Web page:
The Turn of the Screw Paperback
by Henry James
Part of the Dover Thrift Editions series
- Format: Paperback
- Pages: 96 pages
- Publisher: Dover Publications Inc.
- Publication Date: 01/01/1991
- Category: Classic fiction (pre c 1945)
- ISBN: 9780486266848
- Paperback from £2.50
- EPUB from £0.99
- CD-Audio from £14.79
Showing 1 - 5 of 9 reviews.
Previous | Next
Review by saskreader
I know this is supposed to be a classic psychological gothic-type mystery, but I just didn't find it very effective. Yes, there is a big scary secret revealed, but from my point of view (as a reader and movie-watcher in the 21st century), it just wasn't as unnerving as it was meant to be. Perhaps it should be viewed as the predecessor of all the psychological thrillers around today.
Review by timsreadinglist
Against my better judgment, I read this, my second Henry James story. So tedious! The exquisite sensitivities of his protagonist are absurd and prevent her from achieving a simple solution on every page. The protagonist and James' prose were exasperating enough to overwhelm the psychological tension and creepiness that this story is supposed to exhibit so well. William remains my favorite of the James brothers, for sure. I'll do my best to avoid Henry in the future.
Review by zinkel101
Turn of the Screw is the classic story of the unreliable narrator. A governess is given charge of two children on a rather isolated estate in England. She has taken the job because it was offered by a man she has romanticized, a man she wants to impress, a man who is conspicuously absent at the estate. The two precocious children are mysterious in their beauty, their behavior, and their background. They have a bond with each other, as well as with one staffmember that borders on collusion. They have secrets, revealed in bits about their previous governess and a licentious groundskeeper who had inappropriate relationships, implied in a Victorian manner. The two predecessors, though dead, figure prominently in the story as the heroine must protect the children from their ghosts. James's method of relating the story through a third generation narrator brings into question whether the ghosts are "real" or the illusion of the governess, who, throughout the story, is defending herself. The opening chapter may be overlooked for its importance as it only introduces the thrilling tale, but much has been speculated on James's intent in using a narrator who is the friend of a man who once loved the governess, who may edit the story to defend him who may have edited the story that came from the governess herself. Love may make you do crazy things, which is why the governess's great threat is questionable in the first place. The story may be my favorite of James's works because it is different from his longer novels. He uses the unreliable narrator, in a style like Poe's, and implied psychology, leaving ambiguity for the reader to interpret.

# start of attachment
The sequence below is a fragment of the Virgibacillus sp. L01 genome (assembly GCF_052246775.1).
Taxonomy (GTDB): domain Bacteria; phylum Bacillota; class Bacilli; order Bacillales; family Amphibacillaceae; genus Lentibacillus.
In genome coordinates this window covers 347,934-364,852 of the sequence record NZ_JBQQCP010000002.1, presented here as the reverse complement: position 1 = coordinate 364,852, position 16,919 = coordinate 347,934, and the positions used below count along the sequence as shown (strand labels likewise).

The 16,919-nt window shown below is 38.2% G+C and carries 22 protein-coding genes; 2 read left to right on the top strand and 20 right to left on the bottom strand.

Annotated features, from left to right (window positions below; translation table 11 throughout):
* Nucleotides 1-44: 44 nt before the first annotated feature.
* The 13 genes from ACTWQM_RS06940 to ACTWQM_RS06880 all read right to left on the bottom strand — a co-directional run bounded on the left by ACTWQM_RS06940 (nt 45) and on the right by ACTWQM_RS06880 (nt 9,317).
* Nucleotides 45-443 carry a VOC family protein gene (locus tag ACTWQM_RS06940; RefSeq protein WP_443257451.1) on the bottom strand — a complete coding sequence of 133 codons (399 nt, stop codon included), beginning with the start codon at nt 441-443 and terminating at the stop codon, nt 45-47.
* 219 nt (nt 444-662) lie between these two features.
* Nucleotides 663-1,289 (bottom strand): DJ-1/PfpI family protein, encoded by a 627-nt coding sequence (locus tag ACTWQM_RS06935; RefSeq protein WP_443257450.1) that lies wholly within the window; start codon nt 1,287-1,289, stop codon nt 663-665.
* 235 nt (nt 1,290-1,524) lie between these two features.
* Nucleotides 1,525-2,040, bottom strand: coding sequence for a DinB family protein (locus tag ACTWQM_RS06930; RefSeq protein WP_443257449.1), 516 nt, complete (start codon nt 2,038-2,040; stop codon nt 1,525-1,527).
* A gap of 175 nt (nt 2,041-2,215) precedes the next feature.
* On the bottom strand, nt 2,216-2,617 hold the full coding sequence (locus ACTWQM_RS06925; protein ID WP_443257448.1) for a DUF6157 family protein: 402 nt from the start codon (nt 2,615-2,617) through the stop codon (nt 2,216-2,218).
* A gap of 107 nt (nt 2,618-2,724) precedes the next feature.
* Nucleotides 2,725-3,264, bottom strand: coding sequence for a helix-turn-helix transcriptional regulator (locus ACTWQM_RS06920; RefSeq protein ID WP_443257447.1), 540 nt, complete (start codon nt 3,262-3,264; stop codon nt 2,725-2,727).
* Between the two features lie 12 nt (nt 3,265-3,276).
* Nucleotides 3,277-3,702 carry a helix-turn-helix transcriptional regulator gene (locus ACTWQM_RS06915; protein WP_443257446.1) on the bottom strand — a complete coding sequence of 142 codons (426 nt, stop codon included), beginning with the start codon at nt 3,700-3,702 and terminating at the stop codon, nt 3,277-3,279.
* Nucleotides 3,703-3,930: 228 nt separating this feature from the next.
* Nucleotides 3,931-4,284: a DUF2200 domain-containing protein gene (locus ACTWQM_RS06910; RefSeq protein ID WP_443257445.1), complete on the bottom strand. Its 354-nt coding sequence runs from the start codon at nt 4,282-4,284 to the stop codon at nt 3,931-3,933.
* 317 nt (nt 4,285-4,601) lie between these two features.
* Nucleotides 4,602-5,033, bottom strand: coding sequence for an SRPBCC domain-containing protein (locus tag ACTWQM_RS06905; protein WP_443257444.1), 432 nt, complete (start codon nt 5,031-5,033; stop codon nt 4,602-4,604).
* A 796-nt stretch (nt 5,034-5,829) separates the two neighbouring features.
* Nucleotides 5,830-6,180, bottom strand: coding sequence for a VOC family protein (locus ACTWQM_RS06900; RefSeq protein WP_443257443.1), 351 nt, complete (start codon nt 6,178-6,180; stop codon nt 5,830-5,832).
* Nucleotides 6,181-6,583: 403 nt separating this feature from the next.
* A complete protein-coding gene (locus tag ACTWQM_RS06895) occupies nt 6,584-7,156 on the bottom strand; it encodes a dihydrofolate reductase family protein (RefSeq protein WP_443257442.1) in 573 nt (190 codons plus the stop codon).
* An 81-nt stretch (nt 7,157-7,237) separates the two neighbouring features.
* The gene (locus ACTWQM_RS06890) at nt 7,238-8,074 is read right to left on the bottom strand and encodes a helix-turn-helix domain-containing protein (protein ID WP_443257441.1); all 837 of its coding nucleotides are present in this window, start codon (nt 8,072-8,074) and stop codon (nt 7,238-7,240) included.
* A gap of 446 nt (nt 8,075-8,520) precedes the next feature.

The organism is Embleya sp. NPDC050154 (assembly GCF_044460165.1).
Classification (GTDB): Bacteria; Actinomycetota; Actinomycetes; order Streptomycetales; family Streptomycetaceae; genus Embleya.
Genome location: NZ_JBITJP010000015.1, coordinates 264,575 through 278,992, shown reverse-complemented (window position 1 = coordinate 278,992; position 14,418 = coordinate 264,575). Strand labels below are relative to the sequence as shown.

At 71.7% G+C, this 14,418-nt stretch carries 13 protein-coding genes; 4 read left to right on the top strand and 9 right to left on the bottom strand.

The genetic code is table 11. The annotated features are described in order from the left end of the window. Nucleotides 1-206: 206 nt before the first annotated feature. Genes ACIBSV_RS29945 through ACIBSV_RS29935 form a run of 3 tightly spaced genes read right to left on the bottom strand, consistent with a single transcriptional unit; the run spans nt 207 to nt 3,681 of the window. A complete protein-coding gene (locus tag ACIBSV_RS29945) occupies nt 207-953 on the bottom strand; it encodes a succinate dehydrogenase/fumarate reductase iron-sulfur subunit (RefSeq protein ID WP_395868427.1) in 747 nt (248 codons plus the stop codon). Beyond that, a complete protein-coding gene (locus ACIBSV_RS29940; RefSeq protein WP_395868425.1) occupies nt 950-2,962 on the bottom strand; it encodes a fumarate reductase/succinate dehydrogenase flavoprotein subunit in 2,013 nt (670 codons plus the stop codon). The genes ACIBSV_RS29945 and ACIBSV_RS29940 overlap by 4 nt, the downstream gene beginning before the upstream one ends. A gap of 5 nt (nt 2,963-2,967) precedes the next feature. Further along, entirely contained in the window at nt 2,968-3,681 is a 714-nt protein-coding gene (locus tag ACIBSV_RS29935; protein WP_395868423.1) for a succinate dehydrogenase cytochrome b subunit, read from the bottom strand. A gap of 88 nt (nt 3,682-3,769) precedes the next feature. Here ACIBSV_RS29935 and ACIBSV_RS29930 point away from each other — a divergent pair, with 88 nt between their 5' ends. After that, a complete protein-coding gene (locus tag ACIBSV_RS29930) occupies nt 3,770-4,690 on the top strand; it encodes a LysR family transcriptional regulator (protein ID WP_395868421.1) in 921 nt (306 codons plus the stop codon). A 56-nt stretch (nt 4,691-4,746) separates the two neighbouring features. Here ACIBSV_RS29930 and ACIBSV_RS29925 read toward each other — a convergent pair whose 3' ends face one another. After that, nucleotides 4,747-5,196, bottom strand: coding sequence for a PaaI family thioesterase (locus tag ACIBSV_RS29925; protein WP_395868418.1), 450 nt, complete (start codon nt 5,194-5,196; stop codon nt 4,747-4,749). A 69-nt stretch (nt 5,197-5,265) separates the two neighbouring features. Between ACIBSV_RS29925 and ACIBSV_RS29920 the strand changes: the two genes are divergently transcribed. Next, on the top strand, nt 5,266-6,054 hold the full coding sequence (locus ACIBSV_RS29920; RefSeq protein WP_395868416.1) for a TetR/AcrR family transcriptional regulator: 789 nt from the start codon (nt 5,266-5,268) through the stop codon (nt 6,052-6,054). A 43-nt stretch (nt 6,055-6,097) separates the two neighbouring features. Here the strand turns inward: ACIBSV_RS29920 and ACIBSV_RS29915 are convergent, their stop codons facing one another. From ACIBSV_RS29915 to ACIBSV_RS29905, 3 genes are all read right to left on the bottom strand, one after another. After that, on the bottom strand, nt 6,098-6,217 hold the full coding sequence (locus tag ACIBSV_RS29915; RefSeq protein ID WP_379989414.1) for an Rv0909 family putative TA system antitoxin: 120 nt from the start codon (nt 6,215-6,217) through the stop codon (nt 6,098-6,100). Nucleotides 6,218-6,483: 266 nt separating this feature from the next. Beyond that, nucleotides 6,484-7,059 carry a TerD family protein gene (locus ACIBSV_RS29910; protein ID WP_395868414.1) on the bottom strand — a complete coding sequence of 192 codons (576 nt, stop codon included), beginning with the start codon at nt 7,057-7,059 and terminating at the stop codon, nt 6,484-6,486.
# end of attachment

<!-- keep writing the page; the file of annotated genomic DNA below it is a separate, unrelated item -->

Review by kronos999
Very interesting gothic ghost (maybe?) story. Wonderful unreliable narrator who may be mad and imagining the whole thing. Or maybe the ghosts are real. Or perhaps she is mad, but isn't imagining it at all.
Review by laytonwoman3rd
OK, if they made you re-instate your English Major status every few years by reading something revered yet wretched, this one would qualify me to keep my badge. My husband was on a gothic/horror/ghost story kick, and as an old English Major himself, he decided he ought to read this "masterpiece of the supernatural". He struggled through the 87 pages of the Dover Thrift Edition, moaning like a lost soul himself, and then suggested I read it and tell him what the hell he was missing. I'd already had about enough of it, from listening to him grouse, but I agreed to give it a go. James' prose is overwrought; he could have dropped a handful of words from every page and they'd not have been missed. Short as it is, I heartily wish an editor had tossed the manuscript back to him with the terse directive, "Again. Half as long." I don't like his style, he didn't scare me a bit, and I have no idea what to make of the ending. So why do I have this ridiculous desire to see a good film version of the story?
Previous | Next